That’s the biggest Tory revolt so far on a virus-related division, and enough potentially to defeat the Government in future.
Posts Tagged: Christopher Chope MP
From calling the measures “dystopian”, to criticising Whitty and Vallance’s latest graph, there were some scathing speeches.
They included seven former Cabinet Ministers, the Chairman of the Foreign Affairs Select Committee and the Chairman of the 1922 Executive Committee.
Philip Davies: Better Off Out – the campaign that shattered Westminster’s taboo about leaving the EU
The first of our mini-series on the road to Brexit recalls the watershed moment when the idea entered the political mainstream.
A dedicated band of Conservative pro-Brexit holdouts stands ready to perish rather than let May’s deal pass.
Mostly ERG-aligned Leavers – but roughly ten former Remainers, a core of whom now back a second referendum.
The defectors are wrong. The Conservatives aren’t shifting to the right. They are mired in the mixed middle.
No less than the ERG, the group of three sees everything through the prism of Brexit – which, let it not be forgotten, they voted to support themselves.
WATCH: Truss on Chope – “I was absolutely appalled. I’m going to speak to him this week. I want to see him change his mind.”
She says that she wants to win him round to her point of view, and doesn’t approve of the current deselection mania.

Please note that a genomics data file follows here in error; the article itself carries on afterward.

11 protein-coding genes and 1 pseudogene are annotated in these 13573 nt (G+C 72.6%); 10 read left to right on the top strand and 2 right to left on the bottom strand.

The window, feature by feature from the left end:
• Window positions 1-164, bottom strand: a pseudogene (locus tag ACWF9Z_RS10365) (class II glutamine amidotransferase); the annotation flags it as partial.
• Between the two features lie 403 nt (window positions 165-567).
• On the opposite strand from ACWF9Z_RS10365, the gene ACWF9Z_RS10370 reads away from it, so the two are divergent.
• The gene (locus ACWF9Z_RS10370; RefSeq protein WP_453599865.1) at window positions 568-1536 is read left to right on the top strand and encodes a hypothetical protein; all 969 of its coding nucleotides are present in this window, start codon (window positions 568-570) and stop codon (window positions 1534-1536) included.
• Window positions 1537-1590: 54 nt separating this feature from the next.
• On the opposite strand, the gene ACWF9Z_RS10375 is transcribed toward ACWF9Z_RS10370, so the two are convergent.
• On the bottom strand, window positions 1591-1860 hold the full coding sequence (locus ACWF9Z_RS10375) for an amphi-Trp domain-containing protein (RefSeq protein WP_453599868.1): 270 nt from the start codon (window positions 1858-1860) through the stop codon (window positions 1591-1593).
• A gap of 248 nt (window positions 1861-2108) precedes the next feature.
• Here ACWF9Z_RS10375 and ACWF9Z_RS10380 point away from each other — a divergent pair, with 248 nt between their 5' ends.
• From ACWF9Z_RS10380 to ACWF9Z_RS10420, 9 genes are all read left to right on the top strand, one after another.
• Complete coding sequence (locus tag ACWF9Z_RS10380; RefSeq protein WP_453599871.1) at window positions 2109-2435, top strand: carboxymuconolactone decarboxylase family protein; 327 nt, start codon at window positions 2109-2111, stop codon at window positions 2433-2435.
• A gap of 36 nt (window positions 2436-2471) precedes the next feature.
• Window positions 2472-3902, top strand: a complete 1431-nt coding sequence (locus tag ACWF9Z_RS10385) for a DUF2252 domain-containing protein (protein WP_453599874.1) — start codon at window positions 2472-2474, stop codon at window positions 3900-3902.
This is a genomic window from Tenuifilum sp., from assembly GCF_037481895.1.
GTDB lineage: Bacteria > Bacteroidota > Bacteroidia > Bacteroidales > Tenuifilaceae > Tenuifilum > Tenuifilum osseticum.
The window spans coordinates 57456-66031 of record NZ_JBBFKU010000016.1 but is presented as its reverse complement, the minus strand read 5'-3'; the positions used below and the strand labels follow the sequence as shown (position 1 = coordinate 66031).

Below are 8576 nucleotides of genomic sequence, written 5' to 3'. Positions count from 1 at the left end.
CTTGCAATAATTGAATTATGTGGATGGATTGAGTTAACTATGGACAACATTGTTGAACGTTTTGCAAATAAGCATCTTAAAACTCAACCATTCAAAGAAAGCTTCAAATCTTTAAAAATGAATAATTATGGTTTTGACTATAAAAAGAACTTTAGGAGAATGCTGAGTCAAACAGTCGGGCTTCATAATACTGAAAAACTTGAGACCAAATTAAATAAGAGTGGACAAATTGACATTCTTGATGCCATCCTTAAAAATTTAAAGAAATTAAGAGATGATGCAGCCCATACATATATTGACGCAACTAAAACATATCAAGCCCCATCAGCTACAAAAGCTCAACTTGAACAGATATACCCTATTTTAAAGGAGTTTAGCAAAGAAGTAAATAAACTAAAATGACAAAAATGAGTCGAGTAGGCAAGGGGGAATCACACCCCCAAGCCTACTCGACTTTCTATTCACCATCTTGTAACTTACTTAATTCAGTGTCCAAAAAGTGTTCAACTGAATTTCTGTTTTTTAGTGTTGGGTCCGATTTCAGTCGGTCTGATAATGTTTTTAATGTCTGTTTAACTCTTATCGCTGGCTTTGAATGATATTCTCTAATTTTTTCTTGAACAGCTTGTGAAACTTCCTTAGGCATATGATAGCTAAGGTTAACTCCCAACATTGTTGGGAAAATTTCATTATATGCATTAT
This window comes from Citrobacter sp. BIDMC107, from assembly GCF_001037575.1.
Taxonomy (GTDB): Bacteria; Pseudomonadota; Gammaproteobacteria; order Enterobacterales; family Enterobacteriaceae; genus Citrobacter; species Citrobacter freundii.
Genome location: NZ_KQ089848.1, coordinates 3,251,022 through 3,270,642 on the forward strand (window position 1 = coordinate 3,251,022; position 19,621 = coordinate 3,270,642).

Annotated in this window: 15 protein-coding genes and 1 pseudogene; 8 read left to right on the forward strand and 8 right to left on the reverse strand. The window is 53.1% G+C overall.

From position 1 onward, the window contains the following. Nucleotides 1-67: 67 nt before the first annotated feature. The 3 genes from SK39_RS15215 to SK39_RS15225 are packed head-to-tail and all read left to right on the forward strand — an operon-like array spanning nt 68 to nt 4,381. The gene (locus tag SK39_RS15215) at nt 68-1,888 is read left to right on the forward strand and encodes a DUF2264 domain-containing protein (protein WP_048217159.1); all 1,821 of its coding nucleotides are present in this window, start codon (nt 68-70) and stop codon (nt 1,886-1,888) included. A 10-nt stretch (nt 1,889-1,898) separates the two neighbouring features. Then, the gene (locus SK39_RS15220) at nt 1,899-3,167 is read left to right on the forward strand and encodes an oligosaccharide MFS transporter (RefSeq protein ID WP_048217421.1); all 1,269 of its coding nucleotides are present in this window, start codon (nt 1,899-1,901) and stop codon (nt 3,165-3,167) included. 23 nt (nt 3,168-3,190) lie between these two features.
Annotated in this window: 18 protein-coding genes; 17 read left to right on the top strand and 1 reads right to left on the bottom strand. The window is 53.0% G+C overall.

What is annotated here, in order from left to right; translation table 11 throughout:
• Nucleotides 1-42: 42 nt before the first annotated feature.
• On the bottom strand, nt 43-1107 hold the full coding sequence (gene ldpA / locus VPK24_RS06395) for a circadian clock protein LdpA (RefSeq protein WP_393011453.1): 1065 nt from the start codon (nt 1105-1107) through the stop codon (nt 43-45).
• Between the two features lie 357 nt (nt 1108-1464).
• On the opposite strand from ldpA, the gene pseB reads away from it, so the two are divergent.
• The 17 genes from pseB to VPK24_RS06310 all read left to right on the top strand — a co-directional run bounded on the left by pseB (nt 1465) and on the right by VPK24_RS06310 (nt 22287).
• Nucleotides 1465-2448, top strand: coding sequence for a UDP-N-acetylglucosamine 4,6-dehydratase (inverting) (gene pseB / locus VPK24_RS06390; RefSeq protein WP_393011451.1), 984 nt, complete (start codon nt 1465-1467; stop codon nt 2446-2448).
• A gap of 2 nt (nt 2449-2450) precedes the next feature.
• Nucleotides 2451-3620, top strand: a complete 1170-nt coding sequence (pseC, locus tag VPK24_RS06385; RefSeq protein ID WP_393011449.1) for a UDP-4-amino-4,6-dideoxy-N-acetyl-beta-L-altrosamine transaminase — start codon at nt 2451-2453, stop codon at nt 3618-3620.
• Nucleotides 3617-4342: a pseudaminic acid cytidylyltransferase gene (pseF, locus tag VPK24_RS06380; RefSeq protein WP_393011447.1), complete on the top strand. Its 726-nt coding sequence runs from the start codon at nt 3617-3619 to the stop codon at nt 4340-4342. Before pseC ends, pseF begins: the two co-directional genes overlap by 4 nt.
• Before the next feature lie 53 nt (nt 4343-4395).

The Moggcast. “There clearly is a Brexit dividend” but “the IFS and the Bank of England carry on with Project Fear”
Rees-Mogg argues “the upskirting ban should have been a Government Bill” from the outset, not left to backbenchers. Plus: is he watching the World Cup?
Nicky Morgan: Chope’s upskirting ban veto, and no-deal hard Brexiteers – fellow travellers in the campaign to wreck modernisation
It says it all, really, that an older male Tory MP should object to outlawing a sexual crime which makes use of twenty-first century technology.
That a group of Tory MPs routinely block Private Members Bills is well known. Why did ministers allow this law to proceed in that vulnerable way?
From the politicisation of committees and the near-deification of Corbyn to the absurd ‘fake news’ row over ‘Hatgate’, the parallels are troubling.
Sir Graham Brady, Sir Geoffrey Clifton-Brown, Dame Cheryl Gillan, and Sir Chris Chope gain well deserved recognition.
A vocal Brexiteer, a vocal critic of the Government’s plans, and two newly-elected MPs (Simon Clarke and Vicky Ford) were unsuccessful in the race.
The Labour leader spoke out against change, and made David Cameron sound like a management consultant.